Marriott International presents
Every One Has A Story
Going green: Sustainable tourism takes focus as Vancouver aims to become the world’s greenest city by 2020
If you’ve ever wondered how Vancouver melds nature with urban buzz, all you have to do is look at its skyline – ultramodern glass towers against the majesty of the North Shore mountains.
From the peaks of Cypress, Grouse and Mount Seymour to the centuries-old trees inside Stanley Park, one of the largest urban parks in the world, nature isn’t merely accessible from Vancouver; it’s one of the city’s main attractions.
“Natural beauty is top of mind for visitors and residents alike,” says Gwendal Castellan, a sustainable destination specialist at Tourism Vancouver. “Vancouver is a city where, from almost any vantage point, you can situate yourself in relation to nature. The views of the ocean, the mountains, and the big trees and parks … create an inescapable natural cradle for the city.”
With a bounty like this, protecting the environment is a value central to Vancouver. Indeed, the city aspires to become the greenest in the world by 2020, according to the city’s five-year action plan, with municipal and community-led projects that promote sustainability while also expanding the economy and improving neighbourhoods. The mission is affecting all aspects of tourism, from the LEED Platinum-certified visitor centre at the VanDusen Botanical Garden to a proliferation of walking and cycling-based tours that cater to all types of interests.
When it comes to choosing accommodations, visitors can also help to ensure that Vancouver reaches its goal in 2020 to be the world’s greenest city. Designed to marry the city’s natural beauty and its cosmopolitan vibe, the Douglas – an Autograph Collection Hotel that is part of Marriott International − was named in honour of the massive Douglas fir trees so identified with the West Coast and meets the rigorous sustainable design criteria required to achieve LEED Gold certification. Part of Marriott’s Parq Vancouver development, the Douglas also boasts modern natural spaces, including a rooftop park home comprising more than 200 native pines and local flora. It connects to the lobby with almost an entire wall that opens up to the outdoors. On the main floor, a lush, vertical wall full of plants greet guests upon arrival.
Details large and small underscore the property’s dedication to sustainability. Its front desk is a showstopper, featuring a 25-foot long replica of a Douglas fir encased in glass, lit with a golden glow. The rooms also focus on natural materials, incorporating warm woods into the décor and thoughtful additions like wooden pencils, leather notebooks and glass bottles of the purest alkaline charcoal water− a health-boosting beverage prepared in-house. For a more adult tipple, guests will find bespoke fir-infused gin from a local distillery.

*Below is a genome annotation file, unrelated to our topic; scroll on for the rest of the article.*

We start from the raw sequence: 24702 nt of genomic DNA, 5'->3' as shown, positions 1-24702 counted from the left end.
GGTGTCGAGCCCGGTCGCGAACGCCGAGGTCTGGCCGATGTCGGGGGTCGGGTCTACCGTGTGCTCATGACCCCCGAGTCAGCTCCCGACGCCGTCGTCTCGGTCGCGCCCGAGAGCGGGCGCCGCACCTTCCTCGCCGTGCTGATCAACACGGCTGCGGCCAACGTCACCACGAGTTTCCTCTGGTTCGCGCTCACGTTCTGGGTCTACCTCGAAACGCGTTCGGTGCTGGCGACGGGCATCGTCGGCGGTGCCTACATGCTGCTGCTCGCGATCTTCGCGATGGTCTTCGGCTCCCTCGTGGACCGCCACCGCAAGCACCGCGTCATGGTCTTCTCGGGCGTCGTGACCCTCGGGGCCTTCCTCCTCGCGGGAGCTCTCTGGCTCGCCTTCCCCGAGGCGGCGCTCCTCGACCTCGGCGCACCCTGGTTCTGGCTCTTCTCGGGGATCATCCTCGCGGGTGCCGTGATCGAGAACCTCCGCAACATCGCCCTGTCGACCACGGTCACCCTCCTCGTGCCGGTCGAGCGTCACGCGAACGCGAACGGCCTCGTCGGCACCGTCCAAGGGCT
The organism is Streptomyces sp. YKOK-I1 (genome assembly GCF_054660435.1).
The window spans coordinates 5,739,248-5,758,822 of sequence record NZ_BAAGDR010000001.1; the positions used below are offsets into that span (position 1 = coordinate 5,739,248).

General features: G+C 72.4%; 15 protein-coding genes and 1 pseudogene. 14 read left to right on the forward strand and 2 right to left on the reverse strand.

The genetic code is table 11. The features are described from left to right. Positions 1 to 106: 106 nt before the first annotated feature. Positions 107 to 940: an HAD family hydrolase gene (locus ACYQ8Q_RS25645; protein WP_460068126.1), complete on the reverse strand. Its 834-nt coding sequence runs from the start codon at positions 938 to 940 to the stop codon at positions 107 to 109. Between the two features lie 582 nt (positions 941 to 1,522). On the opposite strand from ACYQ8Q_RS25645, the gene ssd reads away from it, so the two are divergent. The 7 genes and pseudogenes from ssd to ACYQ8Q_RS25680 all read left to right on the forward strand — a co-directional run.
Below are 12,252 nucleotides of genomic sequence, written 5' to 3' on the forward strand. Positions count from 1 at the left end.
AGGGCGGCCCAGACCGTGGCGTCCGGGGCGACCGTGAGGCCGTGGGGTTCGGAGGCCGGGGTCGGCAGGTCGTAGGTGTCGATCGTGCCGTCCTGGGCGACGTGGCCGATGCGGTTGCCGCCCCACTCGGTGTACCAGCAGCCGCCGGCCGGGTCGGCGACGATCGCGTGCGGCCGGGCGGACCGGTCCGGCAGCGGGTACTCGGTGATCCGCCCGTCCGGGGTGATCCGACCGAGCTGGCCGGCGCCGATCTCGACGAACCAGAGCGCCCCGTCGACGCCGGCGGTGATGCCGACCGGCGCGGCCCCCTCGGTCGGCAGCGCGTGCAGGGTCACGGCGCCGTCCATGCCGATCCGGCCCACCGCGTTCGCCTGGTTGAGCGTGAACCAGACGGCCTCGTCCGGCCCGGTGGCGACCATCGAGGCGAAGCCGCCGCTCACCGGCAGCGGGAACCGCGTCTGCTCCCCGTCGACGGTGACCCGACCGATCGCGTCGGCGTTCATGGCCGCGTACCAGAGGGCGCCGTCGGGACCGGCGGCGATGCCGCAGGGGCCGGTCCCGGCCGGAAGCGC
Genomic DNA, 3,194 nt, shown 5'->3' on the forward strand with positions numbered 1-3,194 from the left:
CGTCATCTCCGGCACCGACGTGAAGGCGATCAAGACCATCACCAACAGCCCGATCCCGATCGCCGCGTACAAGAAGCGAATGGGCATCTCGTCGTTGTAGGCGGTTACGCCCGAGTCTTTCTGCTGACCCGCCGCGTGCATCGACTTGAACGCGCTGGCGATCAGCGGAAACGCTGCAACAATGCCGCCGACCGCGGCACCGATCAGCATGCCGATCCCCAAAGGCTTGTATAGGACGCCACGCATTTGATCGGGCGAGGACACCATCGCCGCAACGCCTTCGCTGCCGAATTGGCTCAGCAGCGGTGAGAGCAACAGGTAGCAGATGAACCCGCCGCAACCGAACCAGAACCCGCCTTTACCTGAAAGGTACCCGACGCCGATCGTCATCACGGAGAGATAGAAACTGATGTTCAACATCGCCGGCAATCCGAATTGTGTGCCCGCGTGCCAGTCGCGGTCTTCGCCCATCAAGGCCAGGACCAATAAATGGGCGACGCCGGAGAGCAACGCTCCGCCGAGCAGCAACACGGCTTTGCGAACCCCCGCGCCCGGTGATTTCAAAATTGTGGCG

Vancouver’s commitment to environmental sustainability goes beyond design, too, and applies to restaurants and food services. As Castellan points out, they source ingredients locally and adopt green practices in their kitchens. “Not only do they create incredible foods that reflect the cultures and products available on the West Coast, restaurants also run their kitchens with an eye to reducing waste, separating food scraps for composting, and implementing measures to reduce their energy consumption.”
Beyond LEED-certified accommodations, cuisine and transportation, Vancouver offers countless ways to enjoy its outdoor splendour – and minimize your environmental footprint at the same time: Go below the surface of this seaside city with a scuba dive among the Pacific octopuses, wolf eels and other indigenous marine life in Horseshoe Bay on Howe Sound, considered one of the best diving destinations in North America.
Or hop on a water bike – that’s right, a bike that glides over top of the water – for a pedal around one of the city’s iconic waterfronts, English Bay, False Creek or Kitsilano; or even soar above it all on a tandem paraglide adventure launching from Grouse Mountain, more than 1,000 metres above your landing site.
For those who prefer more traditional routes on land, Vancouver has invested in infrastructure like a 321-kilometre bicycle network, which has had a profound impact on how people move through the city, Castellan notes. “Once locals shift their behaviour, then inevitably visitors do as well… Since 2007, there has been a 36-per-cent decrease in distance driven per person and over 50 per cent of all trips are by foot, bicycle and public transit.”
While one of the goals of sustainable travel is that visitors leave no trace behind, he hopes they leave with a heightened appreciation for the natural environment. “Whether or not you see it as a way of living or a state of mind, we believe there is something about the connection between the nature of the place and the nature of the people that makes people fall in love with [the city],” Castellan says. “I believe visitors can catch a glimpse of that and bring a little of Vancouver back home with them.”
This content was produced by The Globe and Mail's Globe Content Studio.
The Globe's editorial department was not involved in its creation.